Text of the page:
Sanctions, Money Laundering Crackdown Prompt Russian Departures

Russian ambassador to Cyprus Stanislav Osadchiy said Friday that EU sanctions against his country and a Central Bank of Cyprus (CBC) crackdown on shell companies have led to the closure of thousands of bank accounts belonging to Russians and the departure of companies from the island.

Addressing the Cyprus-Russia investment forum in Limassol, the ambassador said recent developments in the island’s banking sector have raised concerns in Russian business circles.

The EU sanctions and “the CBC campaign to locate and close so-called shell companies have led to the closure of tens of thousands of bank accounts belonging to Russian customers in Cypriot banks while some large Russian companies have already left the island or are planning to do so.”

Osadchiy expressed hope that the obstacles in the relations between the two countries would soon be overcome.

Despite Cyprus’ crackdown on money laundering, which has seen thousands of accounts closed by the banks, Moscow has also been trying to repatriate Russian capital deposited or invested abroad.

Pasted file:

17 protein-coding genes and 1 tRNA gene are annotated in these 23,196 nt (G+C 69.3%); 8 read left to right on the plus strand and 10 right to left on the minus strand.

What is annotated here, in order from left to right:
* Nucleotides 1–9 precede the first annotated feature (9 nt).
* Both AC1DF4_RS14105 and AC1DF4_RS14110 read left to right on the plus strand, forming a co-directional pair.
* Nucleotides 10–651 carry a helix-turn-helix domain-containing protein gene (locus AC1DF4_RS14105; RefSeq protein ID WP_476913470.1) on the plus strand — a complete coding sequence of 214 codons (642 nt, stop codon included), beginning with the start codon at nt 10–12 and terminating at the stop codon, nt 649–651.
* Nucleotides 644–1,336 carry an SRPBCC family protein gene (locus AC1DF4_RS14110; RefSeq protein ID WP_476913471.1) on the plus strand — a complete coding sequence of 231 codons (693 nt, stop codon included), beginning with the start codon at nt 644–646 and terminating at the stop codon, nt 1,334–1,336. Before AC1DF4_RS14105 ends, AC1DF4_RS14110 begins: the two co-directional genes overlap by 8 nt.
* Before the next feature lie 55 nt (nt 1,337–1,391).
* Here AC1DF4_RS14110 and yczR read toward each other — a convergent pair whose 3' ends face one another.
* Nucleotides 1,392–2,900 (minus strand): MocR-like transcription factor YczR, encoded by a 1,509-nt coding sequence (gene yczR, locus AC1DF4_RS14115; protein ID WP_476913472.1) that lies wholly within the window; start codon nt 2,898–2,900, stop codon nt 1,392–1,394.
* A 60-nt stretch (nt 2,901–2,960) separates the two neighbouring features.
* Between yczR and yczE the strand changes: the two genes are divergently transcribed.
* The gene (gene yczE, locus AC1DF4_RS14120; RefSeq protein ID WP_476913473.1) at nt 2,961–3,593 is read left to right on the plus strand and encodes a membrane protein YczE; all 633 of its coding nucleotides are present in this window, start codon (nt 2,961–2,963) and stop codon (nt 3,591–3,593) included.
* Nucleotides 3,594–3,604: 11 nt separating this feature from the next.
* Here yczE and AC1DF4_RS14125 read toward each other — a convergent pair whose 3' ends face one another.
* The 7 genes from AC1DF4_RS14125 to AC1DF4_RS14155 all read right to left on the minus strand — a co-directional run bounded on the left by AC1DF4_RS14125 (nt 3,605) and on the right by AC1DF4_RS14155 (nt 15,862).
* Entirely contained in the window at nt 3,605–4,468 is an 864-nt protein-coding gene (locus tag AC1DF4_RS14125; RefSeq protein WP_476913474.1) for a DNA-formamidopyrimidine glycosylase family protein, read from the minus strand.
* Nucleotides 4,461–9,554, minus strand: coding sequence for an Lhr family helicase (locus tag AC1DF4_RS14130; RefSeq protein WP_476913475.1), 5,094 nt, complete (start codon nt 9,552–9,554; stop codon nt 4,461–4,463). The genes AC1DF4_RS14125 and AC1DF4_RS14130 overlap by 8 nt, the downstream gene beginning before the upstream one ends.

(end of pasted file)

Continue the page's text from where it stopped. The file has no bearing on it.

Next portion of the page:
According to a recent report in the Financial Mirror, Russian President Vladimir Putin has personally taken on the campaign to repatriate Russian capital through incentives, as part of his plans to revitalise the economy.

However, Putin’s efforts do not seem to have borne fruit as according to a study made by Frank Research Group (Frank RG), two-thirds of Russia’s millionaires and billionaires’ capital is still outside the country.

According to the study, Cyprus is the only country to have lost out compared to other competing countries (Luxembourg, the Netherlands, the Bahamas, Bermuda, Virgin Islands).

According to the latest updated data from the Central Bank of Russia, quoted in the study, Cyprus has seen €10bln of Russian money being repatriated over the last 15 months.

This is capital belonging to companies registered in Cyprus, most of which potentially has Russian interests, and were transferred to Russian entities.

Author: Geoge Psyllides

Source: Cyprus Mail

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